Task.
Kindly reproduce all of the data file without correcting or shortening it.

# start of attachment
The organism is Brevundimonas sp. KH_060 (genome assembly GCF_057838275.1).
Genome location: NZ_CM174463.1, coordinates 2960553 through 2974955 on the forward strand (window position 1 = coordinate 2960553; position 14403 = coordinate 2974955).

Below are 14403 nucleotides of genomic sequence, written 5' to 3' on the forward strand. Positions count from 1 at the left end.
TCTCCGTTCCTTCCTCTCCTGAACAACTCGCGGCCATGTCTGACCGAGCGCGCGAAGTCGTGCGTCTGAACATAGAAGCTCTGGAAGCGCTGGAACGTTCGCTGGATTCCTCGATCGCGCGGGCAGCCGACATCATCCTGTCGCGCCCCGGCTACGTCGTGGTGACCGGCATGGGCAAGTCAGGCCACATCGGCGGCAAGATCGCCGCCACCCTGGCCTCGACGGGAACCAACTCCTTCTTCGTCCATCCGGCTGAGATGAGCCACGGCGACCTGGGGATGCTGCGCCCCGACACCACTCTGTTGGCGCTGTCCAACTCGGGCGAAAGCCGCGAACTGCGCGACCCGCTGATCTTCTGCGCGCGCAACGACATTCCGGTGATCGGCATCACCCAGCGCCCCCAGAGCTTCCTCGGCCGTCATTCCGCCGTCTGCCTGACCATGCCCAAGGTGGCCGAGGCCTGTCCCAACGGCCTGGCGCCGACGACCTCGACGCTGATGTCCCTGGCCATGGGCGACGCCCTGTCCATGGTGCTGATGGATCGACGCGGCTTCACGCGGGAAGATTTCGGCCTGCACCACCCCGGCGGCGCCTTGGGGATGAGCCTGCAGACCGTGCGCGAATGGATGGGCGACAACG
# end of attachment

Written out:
The organism is Brevundimonas sp. KH_060 (genome assembly GCF_057838275.1).
Genome location: NZ_CM174463.1, coordinates 2960553 through 2974955 on the forward strand (window position 1 = coordinate 2960553; position 14403 = coordinate 2974955).

Below are 14403 nucleotides of genomic sequence, written 5' to 3' on the forward strand. Positions count from 1 at the left end.
TCTCCGTTCCTTCCTCTCCTGAACAACTCGCGGCCATGTCTGACCGAGCGCGCGAAGTCGTGCGTCTGAACATAGAAGCTCTGGAAGCGCTGGAACGTTCGCTGGATTCCTCGATCGCGCGGGCAGCCGACATCATCCTGTCGCGCCCCGGCTACGTCGTGGTGACCGGCATGGGCAAGTCAGGCCACATCGGCGGCAAGATCGCCGCCACCCTGGCCTCGACGGGAACCAACTCCTTCTTCGTCCATCCGGCTGAGATGAGCCACGGCGACCTGGGGATGCTGCGCCCCGACACCACTCTGTTGGCGCTGTCCAACTCGGGCGAAAGCCGCGAACTGCGCGACCCGCTGATCTTCTGCGCGCGCAACGACATTCCGGTGATCGGCATCACCCAGCGCCCCCAGAGCTTCCTCGGCCGTCATTCCGCCGTCTGCCTGACCATGCCCAAGGTGGCCGAGGCCTGTCCCAACGGCCTGGCGCCGACGACCTCGACGCTGATGTCCCTGGCCATGGGCGACGCCCTGTCCATGGTGCTGATGGATCGACGCGGCTTCACGCGGGAAGATTTCGGCCTGCACCACCCCGGCGGCGCCTTGGGGATGAGCCTGCAGACCGTGCGCGAATGGATGGGCGACAACG